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Orthodontists smiling wide at surging market

By ZHENG YIRAN | China Daily | Updated: 2021-06-24 09:39
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[Photo by Luo Jie/China Daily]

China's orthodontics market has been developing rapidly, and players are stepping up efforts to grab market share as people become increasingly concerned about their personal appearance and teeth.

Microcloud AI & Robotics Group, a digital dental solutions provider based in Jiangsu province, announced a financing round worth more than 100 million yuan ($15.5 million) this month. Liu Peng, the company's founder, said the financing will be used for product development, service upgrades and promotion of its invisible braces. This latest round of financing comes less than three months after a previous round worth 100 million yuan.

On June 16, Shanghai-based Angelalign was listed on the Hong Kong Stock Exchange, becoming the first listed orthodontics company in China. On the first day of trading, its share price soared 183 percent at one point to hit HK$490($63.10) a share. It closed that day at HK$401, up nearly 132 percent from its initial public offering.

"Tremendous potential on the demand side lies in China's invisible orthodontics market. The already existing demand has not yet been met, and new demand is rapidly emerging," said Dun Yuting, a healthcare analyst at online technology media platform 36Kr.

Data from Shanghai-based market research firm China Insights Consultancy showed that between 2015 and 2020, visits to orthodontists in China surged from 1.6 million a year to 3.1 million, with a compound annual growth rate of 13.4 percent. The figure is expected to reach 9.5 million by 2030.

According to Angelalign's prospectus, among the 3.1 million orthodontist visits, only 11 percent used invisible oral appliances, while among the 4.5 million cases in the United States, the ratio was 33.1 percent, demonstrating the development potential of invisible orthodontics.

Between 2015 and 2020, China's invisible orthodontics market expanded from $200 million to $1.5 billion, with a compound annual growth rate of 44.4 percent. The subcategory accounted for 19 percent of China's orthodontics sector last year, up 12.1 percentage points from 2015, and the ratio is expected to reach 40.3 percent by 2030, CIC said.

"Patients' orthodontic demand growth in an era where 'face value' matters makes invisible oral appliances a gold mine in the orthodontics sector," Dun said.

The world's first invisible oral appliances appeared in 1998, when US-based Align Technology Inc developed Invisalign, and the brand quickly dominated the market. In 2001, Invisalign was listed on Nasdaq, and the company is currently valued at $47.4 billion.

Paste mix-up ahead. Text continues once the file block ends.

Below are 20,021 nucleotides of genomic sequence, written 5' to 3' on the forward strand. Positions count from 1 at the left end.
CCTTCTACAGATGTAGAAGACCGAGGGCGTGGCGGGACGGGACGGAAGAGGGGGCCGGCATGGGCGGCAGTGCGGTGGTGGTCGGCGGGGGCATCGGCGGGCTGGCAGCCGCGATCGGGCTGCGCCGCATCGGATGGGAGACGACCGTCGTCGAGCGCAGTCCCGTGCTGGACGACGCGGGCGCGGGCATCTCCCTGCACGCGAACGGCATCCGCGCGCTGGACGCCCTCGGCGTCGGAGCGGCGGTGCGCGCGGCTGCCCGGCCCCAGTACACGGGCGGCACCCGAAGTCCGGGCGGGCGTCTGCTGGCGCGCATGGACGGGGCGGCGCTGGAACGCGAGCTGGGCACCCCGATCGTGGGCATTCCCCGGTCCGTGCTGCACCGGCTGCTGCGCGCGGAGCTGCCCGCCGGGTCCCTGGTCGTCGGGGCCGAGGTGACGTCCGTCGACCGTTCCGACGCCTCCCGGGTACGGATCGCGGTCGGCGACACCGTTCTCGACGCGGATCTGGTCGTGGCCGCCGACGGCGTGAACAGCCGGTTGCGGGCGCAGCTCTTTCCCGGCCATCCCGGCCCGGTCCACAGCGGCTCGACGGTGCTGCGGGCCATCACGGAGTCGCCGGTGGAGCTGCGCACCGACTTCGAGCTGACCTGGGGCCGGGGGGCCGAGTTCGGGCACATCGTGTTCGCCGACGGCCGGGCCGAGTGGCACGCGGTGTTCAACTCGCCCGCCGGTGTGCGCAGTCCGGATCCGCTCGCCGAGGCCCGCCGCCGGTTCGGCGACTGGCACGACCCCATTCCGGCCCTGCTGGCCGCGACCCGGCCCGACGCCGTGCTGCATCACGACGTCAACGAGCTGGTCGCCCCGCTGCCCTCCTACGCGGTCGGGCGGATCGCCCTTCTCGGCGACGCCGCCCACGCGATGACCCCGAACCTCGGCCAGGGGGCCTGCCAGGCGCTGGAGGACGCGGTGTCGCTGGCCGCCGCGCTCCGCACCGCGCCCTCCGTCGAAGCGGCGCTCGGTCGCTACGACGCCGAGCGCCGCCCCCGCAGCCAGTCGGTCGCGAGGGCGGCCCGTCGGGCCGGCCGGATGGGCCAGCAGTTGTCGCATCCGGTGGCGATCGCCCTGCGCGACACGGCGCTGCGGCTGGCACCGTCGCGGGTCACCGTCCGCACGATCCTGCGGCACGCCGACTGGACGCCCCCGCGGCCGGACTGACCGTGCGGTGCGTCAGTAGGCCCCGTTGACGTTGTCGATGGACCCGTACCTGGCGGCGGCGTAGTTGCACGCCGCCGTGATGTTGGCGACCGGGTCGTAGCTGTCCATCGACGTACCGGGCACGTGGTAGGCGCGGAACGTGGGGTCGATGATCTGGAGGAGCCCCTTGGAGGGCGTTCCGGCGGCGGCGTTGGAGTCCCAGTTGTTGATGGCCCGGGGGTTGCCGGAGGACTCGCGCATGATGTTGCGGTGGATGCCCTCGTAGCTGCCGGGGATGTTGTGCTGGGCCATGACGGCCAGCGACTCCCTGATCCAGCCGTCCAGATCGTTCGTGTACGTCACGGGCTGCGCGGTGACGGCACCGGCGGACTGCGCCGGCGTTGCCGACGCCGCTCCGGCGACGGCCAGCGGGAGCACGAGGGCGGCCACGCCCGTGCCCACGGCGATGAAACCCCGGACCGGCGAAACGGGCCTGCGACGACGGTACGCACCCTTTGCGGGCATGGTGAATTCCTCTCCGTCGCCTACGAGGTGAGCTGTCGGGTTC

Meanwhile, in 2003, scholars from China's Tsinghua University and Capital Medical University working on invisible orthodontics technology were facing financial troubles. Li Huamin, founder and CEO of Angelalign, saw a business opportunity, bought the technology from the universities and established the company.

However, the domestic invisible orthodontics market was virtually nonexistent. Between 2003 and 2015, Angelalign spent large sums of money on research and development as well as marketing, and suffered huge losses. It wasn't until 2015 that the company began making a profit.

According to a report from Southwest Securities, there were more than 40 invisible orthodontics brands in the Chinese market by April this year, with most established between 2018 and 2020.

Industry insiders said the overall penetration rate of the domestic invisible orthodontics market is relatively low, and players should step up efforts to tap market potential.

Wen Zhihong, a partner with Beijing-based Hejun Consulting Group, said: "There are mainly two target groups in the sector-graduate students who are newbies, and children aged between 6 and 12 who are at the golden age of teeth straightening. Companies should tap into these groups."

He said companies should also combine online marketing with offline services to lower operating costs.

"Some listed foreign companies have successful examples of having patients send their data themselves and then oral appliances are mailed directly to patients," he said.

Wen also said that companies should have diversified pricing strategies, as China's orthodontics market is large and consumers' ability and willingness to pay varies.

Industry experts said the overall oral health awareness of Chinese consumers is weak. Even if symptoms such as toothaches and bleeding gums occur, instead of going to an orthodontist, they just buy some herbal toothpaste or painkillers. To further explore the sector, industry players should continue to educate the market, they said.

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